The thesis was supervised by the distinguished United College historian, A. R. M. Lower, whom Cooke thanked for his “most valuable guidance and criticism.” She also thanked J. L. Johnston and his colleagues of the Provincial Library for “their many useful suggestions,” and “my friends Misses Loa and Elfie Eyrikson, who translated part of two Icelandic newspapers for me.” Fully two hundred pages in length, the thesis was based on extensive primary research as well as secondary literature.
Cooke could write lively prose, whatever one thinks (seventy years and many historiographical twists later) of her choice of subject. Thus, on the opening page, she suggests that “Manitoba in 1896 was a newer Ontario, with a little Quebec stretching out to the south and east of St. Boniface. It was as though a mischievous god, amused and disgusted at the racial intolerance along the St. Lawrence, had been unable to resist the temptation of planting a Protestant Ontario majority and a Catholic Quebec minority on the other side of the Canadian Shield so that he could see what effect prairie winds would have on the old antagonism between the two groups.” 
Cooke concluded that the school question did not become a “burning issue” in Manitoba’s federal ridings in 1896 apart from the keen interest expressed by Frenchspeaking and Roman Catholic Manitobans. Rather, the Conservatives won a majority of Manitoba seats because of “party loyalty” and Tory promises of more public works. Her discussion of historical interpretation dealt with Frederick Jackson Turner’s “frontier thesis” and its applicability in Canada, a debate that historians, including Lower, had waged during the previous twenty years. Cooke firmly rejected the American historian’s sweeping claims for the freedom and innovation of the frontier, at least in the case of this one province: “Manitoba, in fact, was another Ontario, with a particular Conservatism of its own. This Conservatism came to the surface in the election of 1896, aided by the promise of the Hudson Bay Railway, and it prevented either the Liberals or the more radical Patrons of Industry from receiving the support which they might have expected if Manitoba had been an undisciplined frontier settlement of aggressive individuals rather than a well-established and law-abiding farm area.”  The echoes of this viewpoint in the classic history of Manitoba by W. L. Morton, published a decade later, suggest that Cooke had struck an authentic note and that she had anticipated, or perhaps influenced, the later work.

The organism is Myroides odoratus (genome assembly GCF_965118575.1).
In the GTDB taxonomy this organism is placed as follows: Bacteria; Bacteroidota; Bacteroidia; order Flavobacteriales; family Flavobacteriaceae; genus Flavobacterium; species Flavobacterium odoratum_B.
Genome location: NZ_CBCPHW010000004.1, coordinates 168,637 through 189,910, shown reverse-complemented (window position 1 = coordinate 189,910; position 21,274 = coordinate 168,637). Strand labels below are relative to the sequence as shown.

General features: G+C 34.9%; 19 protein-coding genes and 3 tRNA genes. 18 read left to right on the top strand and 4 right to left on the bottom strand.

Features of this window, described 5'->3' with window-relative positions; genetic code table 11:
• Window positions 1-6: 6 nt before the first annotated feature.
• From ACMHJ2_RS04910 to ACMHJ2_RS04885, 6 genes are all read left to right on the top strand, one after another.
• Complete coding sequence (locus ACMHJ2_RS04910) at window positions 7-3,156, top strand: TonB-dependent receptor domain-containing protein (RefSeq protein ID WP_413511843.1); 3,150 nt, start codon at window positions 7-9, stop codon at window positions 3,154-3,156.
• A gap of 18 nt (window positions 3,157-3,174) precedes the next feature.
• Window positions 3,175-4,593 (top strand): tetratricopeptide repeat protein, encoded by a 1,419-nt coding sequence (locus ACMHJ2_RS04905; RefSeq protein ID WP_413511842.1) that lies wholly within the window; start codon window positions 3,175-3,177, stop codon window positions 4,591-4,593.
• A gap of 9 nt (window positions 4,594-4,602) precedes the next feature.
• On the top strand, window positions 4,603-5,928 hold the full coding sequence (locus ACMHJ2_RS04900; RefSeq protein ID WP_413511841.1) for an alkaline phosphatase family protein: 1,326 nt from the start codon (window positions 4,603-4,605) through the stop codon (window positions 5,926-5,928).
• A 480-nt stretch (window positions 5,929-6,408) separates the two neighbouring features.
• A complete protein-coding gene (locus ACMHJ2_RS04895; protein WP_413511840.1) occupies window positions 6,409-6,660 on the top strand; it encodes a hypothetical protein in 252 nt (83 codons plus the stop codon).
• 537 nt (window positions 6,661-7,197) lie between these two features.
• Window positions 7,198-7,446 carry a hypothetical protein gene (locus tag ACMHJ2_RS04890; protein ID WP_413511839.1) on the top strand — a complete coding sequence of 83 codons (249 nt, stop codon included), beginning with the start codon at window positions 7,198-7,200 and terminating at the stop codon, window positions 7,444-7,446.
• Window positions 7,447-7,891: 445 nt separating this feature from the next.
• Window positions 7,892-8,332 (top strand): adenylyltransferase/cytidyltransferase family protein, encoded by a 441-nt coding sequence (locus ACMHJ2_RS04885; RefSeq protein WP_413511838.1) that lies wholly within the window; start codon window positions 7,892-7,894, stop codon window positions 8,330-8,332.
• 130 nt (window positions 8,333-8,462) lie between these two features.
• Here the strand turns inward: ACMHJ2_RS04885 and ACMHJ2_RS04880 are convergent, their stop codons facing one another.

Cooke did not shrink from making her own grand claims. She mused about whether, in the 1870s and early 1880s, some migrants from eastern Canada found the route across the Great Lakes and along the Dawson Trail more unpleasant than others. Those who were not committed to the British connection stopped along the way in American territory while those who persevered and settled in the province were more likely to be committed to the Crown and to be Conservative in politics: “There seems to be a basic Conservatism in Manitoba which may be submerged occasionally, but comes up again almost of itself …”  Cooke was a woman of substance whose judgements about the Manitoba past challenged and provoked and entertained.
At the end of the Second World War, she talked of beginning a doctoral program in history. It seems likely that she contacted Dr. Norquay in Selkirk, explained her position to him, and thereby gained possession of the tin box and perhaps other materials in the hands of Mrs. McAllister. And she began typing the thousand incoming letters in the Norquay letterbooks.